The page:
Cultural competence in healthcare and linguistic competency continues to be an issue. Really, we need to be culturally competent in nearly all interactions with people who are not in our group These interactions are all impacted by implicit bias in healthcare. Implicit bias centers on attitudes that translate into behaviors that affect our understanding and decisions without us really knowing it. Walk the halls of your organization and listen to what people are saying. Do you hear things like?

  • “She is Filipino and doesn’t know how to use he or she in a sentence.”
  • “His preferred pronouns are they, them, their, theirs. None are a proper use of grammar, so I refuse to use them.”
  • “I cannot stand talking to Native Americans, they speak so slow and always have long pauses before they answer.”
  • “He lives an “alternative lifestyle” (followed by an eyeroll).
  • “Their political beliefs are causing our country to fall apart.”
  • “They are fat because they are lazy.”
  • “Mrs. Jones is a type 1 diabetic.”
  • “He suffers from Alzheimer’s.”

All of these examples could be just a part of typical conversation, but is what we are saying influencing our thoughts and behaviors? Do our beliefs interfere with how we interact with the people we care for? Are there assumptions being made? How often are we labeling people? If so, then there are definitely negative consequences for the people we care for.  Implicit bias in healthcare creates barriers to and disparities in care for people who do not align with our individual group.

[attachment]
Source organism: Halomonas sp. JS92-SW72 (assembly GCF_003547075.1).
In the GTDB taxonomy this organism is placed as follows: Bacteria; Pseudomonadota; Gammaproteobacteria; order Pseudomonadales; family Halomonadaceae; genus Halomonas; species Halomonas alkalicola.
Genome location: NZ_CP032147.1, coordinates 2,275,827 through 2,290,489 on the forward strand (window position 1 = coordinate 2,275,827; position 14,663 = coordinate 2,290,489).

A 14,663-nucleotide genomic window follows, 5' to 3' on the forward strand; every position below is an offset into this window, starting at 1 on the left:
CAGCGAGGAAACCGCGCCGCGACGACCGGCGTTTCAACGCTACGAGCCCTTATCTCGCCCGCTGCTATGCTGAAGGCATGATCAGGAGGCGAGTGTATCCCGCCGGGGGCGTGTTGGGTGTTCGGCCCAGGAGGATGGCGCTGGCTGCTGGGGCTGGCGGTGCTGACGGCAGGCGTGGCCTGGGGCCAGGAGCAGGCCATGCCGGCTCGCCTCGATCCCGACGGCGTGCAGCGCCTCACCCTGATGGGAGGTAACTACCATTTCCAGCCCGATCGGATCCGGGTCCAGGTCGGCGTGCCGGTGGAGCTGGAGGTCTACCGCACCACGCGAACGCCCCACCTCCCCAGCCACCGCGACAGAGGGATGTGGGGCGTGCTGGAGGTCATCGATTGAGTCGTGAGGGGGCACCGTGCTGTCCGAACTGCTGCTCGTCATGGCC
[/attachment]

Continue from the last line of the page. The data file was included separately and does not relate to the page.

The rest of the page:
Implicit biases are unintentional blind spots in our perceptions and thoughts that manifest in our behavior and communication with others. These influences are usually formed by the groups we associated with. It is human nature to recognize differences but being cognizant of differences and our opinions of them is key to promoting cultural and linguistic competence.

What implicit biases do you have?

Project Implicit is a collaboration of researchers who have put together multiple implicit bias tests. Their purpose is to bring awareness to individual bias towards groups who are at risk of experiencing prejudice and injustice. Following this link to Project Implicit will give you the opportunity to see where your blind spots are. Share this link, everyone has implicit biases. Self-awareness and addressing our individual bias are the most important steps we can take to being culturally and linguistically competent.

Continually working on being culturally and linguistically competent eliminates care disparities and increases access to healthcare, something we all need.


LINK: Implicit Bias Tests.

Center for Disease Control. Tools for Cross-Cultural Communication and Language Access Can Help Organizations Address Health Literacy and Improve Communication Effectiveness. Updated August 11, 2020. Accessed January 13, 2021.

Department of Health and Human Services. National CLAS Standards. Accessed January 13, 2021.

Holly Carlson registered nurseHolly Carlson MS, RN, CCRN is a freelance writer and owner of HDC Consulting.  Holly is a registered nurse with 25 years of healthcare experience in both acute and post-acute healthcare environments. Her experience includes direct care, organizational leadership, facility management, and organization culture development.

Phone: (541)419-4036